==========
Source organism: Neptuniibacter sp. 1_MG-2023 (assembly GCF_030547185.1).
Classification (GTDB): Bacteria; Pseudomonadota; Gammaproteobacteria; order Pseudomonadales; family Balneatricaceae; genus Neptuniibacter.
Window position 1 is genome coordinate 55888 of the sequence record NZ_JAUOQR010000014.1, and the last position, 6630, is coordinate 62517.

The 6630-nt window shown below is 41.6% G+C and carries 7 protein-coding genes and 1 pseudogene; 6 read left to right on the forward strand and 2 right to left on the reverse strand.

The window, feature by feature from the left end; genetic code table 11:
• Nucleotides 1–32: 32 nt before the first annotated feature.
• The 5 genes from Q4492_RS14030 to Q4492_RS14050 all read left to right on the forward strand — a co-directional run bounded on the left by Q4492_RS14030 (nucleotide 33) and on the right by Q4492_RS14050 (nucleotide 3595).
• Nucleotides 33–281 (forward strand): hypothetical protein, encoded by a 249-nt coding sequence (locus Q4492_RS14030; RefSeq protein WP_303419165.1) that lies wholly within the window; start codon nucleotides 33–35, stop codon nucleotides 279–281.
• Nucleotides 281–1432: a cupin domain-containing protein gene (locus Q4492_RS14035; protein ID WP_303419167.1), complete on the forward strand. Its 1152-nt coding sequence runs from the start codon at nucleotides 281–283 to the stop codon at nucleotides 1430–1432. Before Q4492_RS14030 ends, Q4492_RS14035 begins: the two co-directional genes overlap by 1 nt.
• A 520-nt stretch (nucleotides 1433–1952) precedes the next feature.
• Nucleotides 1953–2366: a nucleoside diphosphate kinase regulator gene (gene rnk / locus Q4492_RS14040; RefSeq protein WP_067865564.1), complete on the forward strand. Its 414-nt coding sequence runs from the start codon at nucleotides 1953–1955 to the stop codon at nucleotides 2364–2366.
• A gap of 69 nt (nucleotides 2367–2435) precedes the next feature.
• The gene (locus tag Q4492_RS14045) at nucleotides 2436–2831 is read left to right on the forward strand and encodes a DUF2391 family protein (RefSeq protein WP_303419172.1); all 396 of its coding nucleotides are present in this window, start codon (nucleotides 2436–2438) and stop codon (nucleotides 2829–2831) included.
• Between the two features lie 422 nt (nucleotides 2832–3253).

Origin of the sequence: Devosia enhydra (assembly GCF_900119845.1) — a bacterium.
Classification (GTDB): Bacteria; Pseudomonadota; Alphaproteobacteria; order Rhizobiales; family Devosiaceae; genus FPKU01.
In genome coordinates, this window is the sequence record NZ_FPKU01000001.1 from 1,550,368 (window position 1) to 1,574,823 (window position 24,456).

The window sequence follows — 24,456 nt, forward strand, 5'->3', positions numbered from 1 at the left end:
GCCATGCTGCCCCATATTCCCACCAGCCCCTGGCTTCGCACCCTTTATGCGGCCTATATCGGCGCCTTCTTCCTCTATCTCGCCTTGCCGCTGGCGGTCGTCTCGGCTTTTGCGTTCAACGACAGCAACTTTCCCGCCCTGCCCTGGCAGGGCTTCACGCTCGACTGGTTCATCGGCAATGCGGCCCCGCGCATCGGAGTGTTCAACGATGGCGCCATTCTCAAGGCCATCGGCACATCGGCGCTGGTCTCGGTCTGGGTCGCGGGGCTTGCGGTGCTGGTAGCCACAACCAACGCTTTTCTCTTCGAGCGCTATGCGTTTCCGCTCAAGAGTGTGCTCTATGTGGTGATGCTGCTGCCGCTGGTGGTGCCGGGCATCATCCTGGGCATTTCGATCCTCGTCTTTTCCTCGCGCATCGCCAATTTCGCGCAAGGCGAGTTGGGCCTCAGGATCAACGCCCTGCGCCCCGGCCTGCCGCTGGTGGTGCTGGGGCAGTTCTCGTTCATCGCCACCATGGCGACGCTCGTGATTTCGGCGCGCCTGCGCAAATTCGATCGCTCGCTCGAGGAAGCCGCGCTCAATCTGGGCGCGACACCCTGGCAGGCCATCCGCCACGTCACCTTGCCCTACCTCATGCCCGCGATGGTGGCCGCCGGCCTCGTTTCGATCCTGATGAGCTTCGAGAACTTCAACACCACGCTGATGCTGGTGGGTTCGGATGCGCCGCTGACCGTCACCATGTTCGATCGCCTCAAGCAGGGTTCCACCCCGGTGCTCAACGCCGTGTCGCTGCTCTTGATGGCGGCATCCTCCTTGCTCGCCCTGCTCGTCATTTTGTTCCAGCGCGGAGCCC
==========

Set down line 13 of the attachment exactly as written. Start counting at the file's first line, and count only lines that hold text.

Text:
• The gene (locus tag Q4492_RS14045) at nucleotides 2436–2831 is read left to right on the forward strand and encodes a DUF2391 family protein (RefSeq protein WP_303419172.1); all 396 of its coding nucleotides are present in this window, start codon (nucleotides 2436–2438) and stop codon (nucleotides 2829–2831) included.